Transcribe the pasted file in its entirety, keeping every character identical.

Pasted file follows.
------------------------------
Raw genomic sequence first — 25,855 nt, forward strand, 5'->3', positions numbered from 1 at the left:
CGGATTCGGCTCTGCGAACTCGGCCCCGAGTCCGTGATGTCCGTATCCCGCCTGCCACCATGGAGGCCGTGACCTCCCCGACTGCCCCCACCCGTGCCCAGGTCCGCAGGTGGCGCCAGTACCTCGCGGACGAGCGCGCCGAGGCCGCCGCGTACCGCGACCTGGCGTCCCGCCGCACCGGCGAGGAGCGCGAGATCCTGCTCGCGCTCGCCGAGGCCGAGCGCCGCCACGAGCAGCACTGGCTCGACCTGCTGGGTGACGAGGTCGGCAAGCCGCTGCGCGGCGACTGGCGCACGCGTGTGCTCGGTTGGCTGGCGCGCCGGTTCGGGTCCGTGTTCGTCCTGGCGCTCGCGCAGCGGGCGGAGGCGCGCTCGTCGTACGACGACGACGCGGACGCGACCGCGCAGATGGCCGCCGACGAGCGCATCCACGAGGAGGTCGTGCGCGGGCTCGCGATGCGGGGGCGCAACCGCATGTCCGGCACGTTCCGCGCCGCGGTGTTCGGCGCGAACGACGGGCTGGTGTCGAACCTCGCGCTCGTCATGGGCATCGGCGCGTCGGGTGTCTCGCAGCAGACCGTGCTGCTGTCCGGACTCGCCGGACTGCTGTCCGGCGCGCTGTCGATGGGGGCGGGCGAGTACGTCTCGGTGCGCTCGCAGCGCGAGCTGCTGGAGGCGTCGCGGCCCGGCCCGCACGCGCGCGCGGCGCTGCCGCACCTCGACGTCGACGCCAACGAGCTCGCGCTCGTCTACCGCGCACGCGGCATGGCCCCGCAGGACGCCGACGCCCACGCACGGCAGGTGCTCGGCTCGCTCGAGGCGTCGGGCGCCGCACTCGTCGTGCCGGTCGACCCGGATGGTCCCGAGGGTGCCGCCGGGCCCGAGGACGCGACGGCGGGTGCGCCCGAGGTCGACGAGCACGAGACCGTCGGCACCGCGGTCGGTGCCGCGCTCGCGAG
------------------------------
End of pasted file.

Raw genomic sequence first — 25,855 nt, forward strand, 5'->3', positions numbered from 1 at the left:
CGGATTCGGCTCTGCGAACTCGGCCCCGAGTCCGTGATGTCCGTATCCCGCCTGCCACCATGGAGGCCGTGACCTCCCCGACTGCCCCCACCCGTGCCCAGGTCCGCAGGTGGCGCCAGTACCTCGCGGACGAGCGCGCCGAGGCCGCCGCGTACCGCGACCTGGCGTCCCGCCGCACCGGCGAGGAGCGCGAGATCCTGCTCGCGCTCGCCGAGGCCGAGCGCCGCCACGAGCAGCACTGGCTCGACCTGCTGGGTGACGAGGTCGGCAAGCCGCTGCGCGGCGACTGGCGCACGCGTGTGCTCGGTTGGCTGGCGCGCCGGTTCGGGTCCGTGTTCGTCCTGGCGCTCGCGCAGCGGGCGGAGGCGCGCTCGTCGTACGACGACGACGCGGACGCGACCGCGCAGATGGCCGCCGACGAGCGCATCCACGAGGAGGTCGTGCGCGGGCTCGCGATGCGGGGGCGCAACCGCATGTCCGGCACGTTCCGCGCCGCGGTGTTCGGCGCGAACGACGGGCTGGTGTCGAACCTCGCGCTCGTCATGGGCATCGGCGCGTCGGGTGTCTCGCAGCAGACCGTGCTGCTGTCCGGACTCGCCGGACTGCTGTCCGGCGCGCTGTCGATGGGGGCGGGCGAGTACGTCTCGGTGCGCTCGCAGCGCGAGCTGCTGGAGGCGTCGCGGCCCGGCCCGCACGCGCGCGCGGCGCTGCCGCACCTCGACGTCGACGCCAACGAGCTCGCGCTCGTCTACCGCGCACGCGGCATGGCCCCGCAGGACGCCGACGCCCACGCACGGCAGGTGCTCGGCTCGCTCGAGGCGTCGGGCGCCGCACTCGTCGTGCCGGTCGACCCGGATGGTCCCGAGGGTGCCGCCGGGCCCGAGGACGCGACGGCGGGTGCGCCCGAGGTCGACGAGCACGAGACCGTCGGCACCGCGGTCGGTGCCGCGCTCGCGAG